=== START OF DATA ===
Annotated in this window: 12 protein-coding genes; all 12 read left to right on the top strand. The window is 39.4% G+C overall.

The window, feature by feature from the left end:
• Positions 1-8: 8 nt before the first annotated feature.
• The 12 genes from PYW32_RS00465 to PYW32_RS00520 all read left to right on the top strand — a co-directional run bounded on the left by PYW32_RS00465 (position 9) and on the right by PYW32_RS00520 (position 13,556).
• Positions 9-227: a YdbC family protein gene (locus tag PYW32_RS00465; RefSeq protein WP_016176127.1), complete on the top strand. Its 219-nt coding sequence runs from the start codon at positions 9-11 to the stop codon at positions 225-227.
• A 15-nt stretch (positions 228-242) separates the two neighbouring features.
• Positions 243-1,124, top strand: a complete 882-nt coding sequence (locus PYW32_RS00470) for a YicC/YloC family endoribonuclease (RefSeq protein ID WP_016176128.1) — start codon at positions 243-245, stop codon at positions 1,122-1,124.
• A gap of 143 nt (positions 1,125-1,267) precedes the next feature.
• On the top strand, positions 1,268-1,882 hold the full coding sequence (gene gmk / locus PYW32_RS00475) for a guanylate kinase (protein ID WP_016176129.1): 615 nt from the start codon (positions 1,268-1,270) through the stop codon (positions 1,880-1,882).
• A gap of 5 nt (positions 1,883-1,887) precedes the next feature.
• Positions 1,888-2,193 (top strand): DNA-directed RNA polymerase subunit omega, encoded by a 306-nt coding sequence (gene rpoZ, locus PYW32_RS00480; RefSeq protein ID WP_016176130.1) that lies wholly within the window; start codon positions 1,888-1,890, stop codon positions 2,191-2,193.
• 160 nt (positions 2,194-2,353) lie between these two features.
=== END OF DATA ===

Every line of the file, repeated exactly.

Annotated in this window: 12 protein-coding genes; all 12 read left to right on the top strand. The window is 39.4% G+C overall.

The window, feature by feature from the left end:
• Positions 1-8: 8 nt before the first annotated feature.
• The 12 genes from PYW32_RS00465 to PYW32_RS00520 all read left to right on the top strand — a co-directional run bounded on the left by PYW32_RS00465 (position 9) and on the right by PYW32_RS00520 (position 13,556).
• Positions 9-227: a YdbC family protein gene (locus tag PYW32_RS00465; RefSeq protein WP_016176127.1), complete on the top strand. Its 219-nt coding sequence runs from the start codon at positions 9-11 to the stop codon at positions 225-227.
• A 15-nt stretch (positions 228-242) separates the two neighbouring features.
• Positions 243-1,124, top strand: a complete 882-nt coding sequence (locus PYW32_RS00470) for a YicC/YloC family endoribonuclease (RefSeq protein ID WP_016176128.1) — start codon at positions 243-245, stop codon at positions 1,122-1,124.
• A gap of 143 nt (positions 1,125-1,267) precedes the next feature.
• On the top strand, positions 1,268-1,882 hold the full coding sequence (gene gmk / locus PYW32_RS00475) for a guanylate kinase (protein ID WP_016176129.1): 615 nt from the start codon (positions 1,268-1,270) through the stop codon (positions 1,880-1,882).
• A gap of 5 nt (positions 1,883-1,887) precedes the next feature.
• Positions 1,888-2,193 (top strand): DNA-directed RNA polymerase subunit omega, encoded by a 306-nt coding sequence (gene rpoZ, locus PYW32_RS00480; RefSeq protein ID WP_016176130.1) that lies wholly within the window; start codon positions 1,888-1,890, stop codon positions 2,191-2,193.
• 160 nt (positions 2,194-2,353) lie between these two features.